“I wouldn’t call it a fifth pillar,” said TS Lim, a Sydney-based banks analyst at Bell Potter Securities Ltd., who said YBR’s move into mortgage lending is unlikely to hurt the major lenders. “If anything, it may put a dent into the other smaller players.”
Macquarie has been looking for ways to deploy some of its A$3.4 billion in surplus capital and will consider acquisitions across all geographies, Chief Executive Officer Nicholas Moore said in a telephone interview last month. It announced a A$500 million share buyback program in October 2011.
The company’s banking unit had already been beefing up its mortgage business before the YBR deal, according to data from the Australian Prudential Regulation Authority, which oversees the nation’s banking industry. Macquarie Bank had A$4.5 billion of housing loans to owner-occupiers and investors outstanding as of Sept. 30, the most in APRA figures going back to 2002.
Macquarie spokeswoman Jessica Richards declined to comment.
The bank’s agreement with YBR comes as a rally in credit markets drives interest rates on global financial debt to historic lows. Such bonds yielded an average 2.69 percent on Nov. 8, the least in records going back to 1997, according to a Bank of America Merrill Lynch index.
“The fact that Yellow Brick Road and Macquarie are willing to push the product indicates that funding markets have begun to thaw quite significantly, and wholesale funding costs have dropped enough to make the product economic,” said Jarrod Martin, an analyst at Credit Suisse Group AG. “It’s a good distribution channel for Macquarie.”
The yield premium on Macquarie Bank’s $750 million of 3.45 percent notes due in July 2015 has tumbled to 165 basis points more than Treasuries, from 320 when the bonds were sold in July, according to Trace, the bond price reporting system of the Financial Industry Regulatory Authority.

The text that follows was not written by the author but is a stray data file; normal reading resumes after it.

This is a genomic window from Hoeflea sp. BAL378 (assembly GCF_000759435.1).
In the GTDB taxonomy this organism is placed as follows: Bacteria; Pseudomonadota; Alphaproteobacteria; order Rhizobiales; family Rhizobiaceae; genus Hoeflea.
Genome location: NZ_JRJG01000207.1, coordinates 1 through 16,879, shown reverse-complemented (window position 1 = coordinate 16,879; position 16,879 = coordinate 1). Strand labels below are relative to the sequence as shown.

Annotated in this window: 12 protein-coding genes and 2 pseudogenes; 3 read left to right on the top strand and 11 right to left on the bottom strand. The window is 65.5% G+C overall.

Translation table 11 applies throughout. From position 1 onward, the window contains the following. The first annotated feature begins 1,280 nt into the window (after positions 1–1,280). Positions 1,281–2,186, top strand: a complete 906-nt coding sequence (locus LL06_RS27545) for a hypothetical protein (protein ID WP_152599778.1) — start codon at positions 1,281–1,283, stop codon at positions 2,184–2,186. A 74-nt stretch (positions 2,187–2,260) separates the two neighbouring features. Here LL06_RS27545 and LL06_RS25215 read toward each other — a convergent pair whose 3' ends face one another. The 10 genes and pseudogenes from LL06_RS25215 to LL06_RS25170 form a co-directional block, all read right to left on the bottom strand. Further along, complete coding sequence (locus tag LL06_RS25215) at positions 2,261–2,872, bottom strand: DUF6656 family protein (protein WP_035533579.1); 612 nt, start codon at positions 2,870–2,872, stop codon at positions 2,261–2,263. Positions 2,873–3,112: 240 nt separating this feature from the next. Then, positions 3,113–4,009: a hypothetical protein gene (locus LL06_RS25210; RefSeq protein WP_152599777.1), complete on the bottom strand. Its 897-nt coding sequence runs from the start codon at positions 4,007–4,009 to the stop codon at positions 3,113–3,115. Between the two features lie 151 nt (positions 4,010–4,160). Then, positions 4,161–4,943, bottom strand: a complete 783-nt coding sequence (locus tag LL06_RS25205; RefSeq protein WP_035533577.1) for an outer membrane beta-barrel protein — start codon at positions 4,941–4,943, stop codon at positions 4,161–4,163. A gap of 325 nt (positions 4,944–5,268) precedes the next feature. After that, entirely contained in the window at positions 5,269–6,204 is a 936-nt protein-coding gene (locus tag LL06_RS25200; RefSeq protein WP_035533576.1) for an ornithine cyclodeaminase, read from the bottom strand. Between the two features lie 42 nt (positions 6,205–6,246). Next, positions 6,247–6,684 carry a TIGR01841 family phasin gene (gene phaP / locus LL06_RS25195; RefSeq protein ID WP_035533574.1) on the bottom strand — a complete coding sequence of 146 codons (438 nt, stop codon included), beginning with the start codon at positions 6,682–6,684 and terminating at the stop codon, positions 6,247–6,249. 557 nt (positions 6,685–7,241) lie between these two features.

Macquarie increased deposits to A$36.2 billion at Sept. 30, and has a “diverse and stable funding base,” it said in a statement Oct 26. Macquarie Bank’s cash management accounts pay interest that tracks the Reserve Bank benchmark rate, currently at a three-year low of 3.25 percent, according to its website.
It’s also looking to increase lending as Australia’s housing market stabilizes after a two-year slide. Home prices rose for a second straight quarter in the three months to Sept. 30, the first back-to-back increase since 2010, led by gains in the capitals of states at the center of the nation’s mining boom.
“Lower-than-average interest rates are providing some support to demand in the economy,” Reserve Bank Deputy Governor Philip Lowe said in an Oct. 30 speech in Sydney. “There is also some sign that they have led to a slight improvement in the property market, although there has been little change in the appetite for debt.”
The annual pace of housing credit growth slowed to 4.7 percent in September, the least in records dating back to 1977, central bank data shows. That’s down from about 12 percent when Bouris founded Wizard in 1996.
Arrears of more than 30 days on loans underpinning Australian prime mortgage-backed bonds were 1.5 percent in July, according to Standard & Poor’s. The equivalent U.S. loan delinquency rate was 7.6 percent at June 30, Bloomberg data show.
“The Aussie mortgage market stacks up well compared to offshore peers,” said Chris Viol, a Sydney-based credit analyst at UBS AG. “Arrears are low, unemployment is low and the housing market was relatively stable through the global financial crisis, all driven by an outperforming economy.”